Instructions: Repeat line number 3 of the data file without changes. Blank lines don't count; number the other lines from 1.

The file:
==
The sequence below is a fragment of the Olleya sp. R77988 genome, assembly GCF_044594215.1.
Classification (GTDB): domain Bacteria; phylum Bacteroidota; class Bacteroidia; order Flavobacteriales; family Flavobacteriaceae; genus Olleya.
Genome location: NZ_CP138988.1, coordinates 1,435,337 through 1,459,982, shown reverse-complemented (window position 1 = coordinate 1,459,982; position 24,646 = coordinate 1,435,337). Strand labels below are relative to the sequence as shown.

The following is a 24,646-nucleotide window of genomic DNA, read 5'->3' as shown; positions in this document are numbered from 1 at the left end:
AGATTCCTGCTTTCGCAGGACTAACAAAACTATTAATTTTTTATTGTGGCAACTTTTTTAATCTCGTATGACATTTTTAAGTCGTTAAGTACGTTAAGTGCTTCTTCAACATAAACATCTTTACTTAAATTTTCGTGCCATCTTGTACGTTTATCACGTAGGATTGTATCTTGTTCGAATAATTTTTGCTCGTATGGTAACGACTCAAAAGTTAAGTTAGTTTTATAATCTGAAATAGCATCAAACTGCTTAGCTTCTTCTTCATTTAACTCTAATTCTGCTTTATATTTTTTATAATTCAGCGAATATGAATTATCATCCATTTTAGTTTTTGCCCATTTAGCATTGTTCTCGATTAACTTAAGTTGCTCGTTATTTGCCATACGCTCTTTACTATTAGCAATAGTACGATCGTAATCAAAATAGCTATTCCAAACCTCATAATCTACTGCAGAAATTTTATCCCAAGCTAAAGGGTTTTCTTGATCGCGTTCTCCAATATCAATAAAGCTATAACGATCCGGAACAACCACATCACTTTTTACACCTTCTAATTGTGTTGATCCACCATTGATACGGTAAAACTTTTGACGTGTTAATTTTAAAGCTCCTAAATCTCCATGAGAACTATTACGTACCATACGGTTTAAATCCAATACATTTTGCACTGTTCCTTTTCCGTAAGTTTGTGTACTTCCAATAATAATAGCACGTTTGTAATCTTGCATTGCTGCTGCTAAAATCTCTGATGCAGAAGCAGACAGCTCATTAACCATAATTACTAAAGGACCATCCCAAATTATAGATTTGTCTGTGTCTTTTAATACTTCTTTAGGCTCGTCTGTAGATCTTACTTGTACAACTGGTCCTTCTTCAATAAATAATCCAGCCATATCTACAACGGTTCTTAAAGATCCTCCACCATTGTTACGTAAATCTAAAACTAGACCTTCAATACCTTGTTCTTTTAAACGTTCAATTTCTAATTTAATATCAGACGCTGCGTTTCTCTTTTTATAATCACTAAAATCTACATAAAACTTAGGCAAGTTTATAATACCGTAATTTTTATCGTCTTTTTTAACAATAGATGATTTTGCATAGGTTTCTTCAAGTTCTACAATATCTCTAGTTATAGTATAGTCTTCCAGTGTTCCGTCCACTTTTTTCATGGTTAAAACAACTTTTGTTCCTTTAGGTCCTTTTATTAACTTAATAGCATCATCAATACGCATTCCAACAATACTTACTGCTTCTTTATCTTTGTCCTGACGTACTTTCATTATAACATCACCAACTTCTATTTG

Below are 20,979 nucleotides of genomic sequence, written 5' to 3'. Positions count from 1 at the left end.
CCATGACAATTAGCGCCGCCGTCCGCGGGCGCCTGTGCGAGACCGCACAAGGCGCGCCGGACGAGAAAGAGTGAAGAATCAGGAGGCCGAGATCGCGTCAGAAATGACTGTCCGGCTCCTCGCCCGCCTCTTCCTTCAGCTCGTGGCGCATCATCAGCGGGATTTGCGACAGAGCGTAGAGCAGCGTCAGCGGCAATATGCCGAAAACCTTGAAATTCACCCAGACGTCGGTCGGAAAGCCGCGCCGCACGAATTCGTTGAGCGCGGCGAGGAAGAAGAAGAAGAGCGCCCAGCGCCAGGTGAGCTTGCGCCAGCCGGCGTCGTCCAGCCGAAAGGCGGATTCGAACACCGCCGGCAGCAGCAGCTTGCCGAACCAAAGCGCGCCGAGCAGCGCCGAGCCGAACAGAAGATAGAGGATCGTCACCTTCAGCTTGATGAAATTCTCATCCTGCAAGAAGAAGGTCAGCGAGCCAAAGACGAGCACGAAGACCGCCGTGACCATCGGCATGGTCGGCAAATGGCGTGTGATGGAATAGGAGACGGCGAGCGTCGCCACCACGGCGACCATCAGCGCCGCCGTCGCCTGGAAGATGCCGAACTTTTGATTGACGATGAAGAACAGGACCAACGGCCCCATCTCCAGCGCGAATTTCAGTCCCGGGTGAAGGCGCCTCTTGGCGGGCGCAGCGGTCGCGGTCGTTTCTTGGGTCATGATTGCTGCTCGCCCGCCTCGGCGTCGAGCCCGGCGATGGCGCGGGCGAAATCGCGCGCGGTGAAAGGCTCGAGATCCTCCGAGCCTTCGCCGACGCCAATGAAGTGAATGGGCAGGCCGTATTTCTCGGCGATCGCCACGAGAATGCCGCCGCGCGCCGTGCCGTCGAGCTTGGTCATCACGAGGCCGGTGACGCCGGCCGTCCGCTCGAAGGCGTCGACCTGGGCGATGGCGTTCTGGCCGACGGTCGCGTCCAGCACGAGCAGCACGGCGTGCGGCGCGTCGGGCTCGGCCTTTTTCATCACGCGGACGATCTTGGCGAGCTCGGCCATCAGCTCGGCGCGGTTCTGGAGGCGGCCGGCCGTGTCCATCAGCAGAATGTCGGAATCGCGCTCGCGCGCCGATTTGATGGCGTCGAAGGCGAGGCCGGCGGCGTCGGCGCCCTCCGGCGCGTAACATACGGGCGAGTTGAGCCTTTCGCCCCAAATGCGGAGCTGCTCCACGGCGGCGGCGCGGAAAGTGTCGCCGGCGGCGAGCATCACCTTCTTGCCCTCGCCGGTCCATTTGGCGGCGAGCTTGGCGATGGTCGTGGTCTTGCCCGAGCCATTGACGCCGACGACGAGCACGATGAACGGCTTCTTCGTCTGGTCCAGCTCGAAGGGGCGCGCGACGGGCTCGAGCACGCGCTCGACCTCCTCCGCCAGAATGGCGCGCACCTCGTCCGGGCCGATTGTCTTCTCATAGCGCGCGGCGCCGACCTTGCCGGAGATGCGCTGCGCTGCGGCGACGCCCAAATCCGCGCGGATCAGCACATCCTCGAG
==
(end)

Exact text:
Genome location: NZ_CP138988.1, coordinates 1,435,337 through 1,459,982, shown reverse-complemented (window position 1 = coordinate 1,459,982; position 24,646 = coordinate 1,435,337). Strand labels below are relative to the sequence as shown.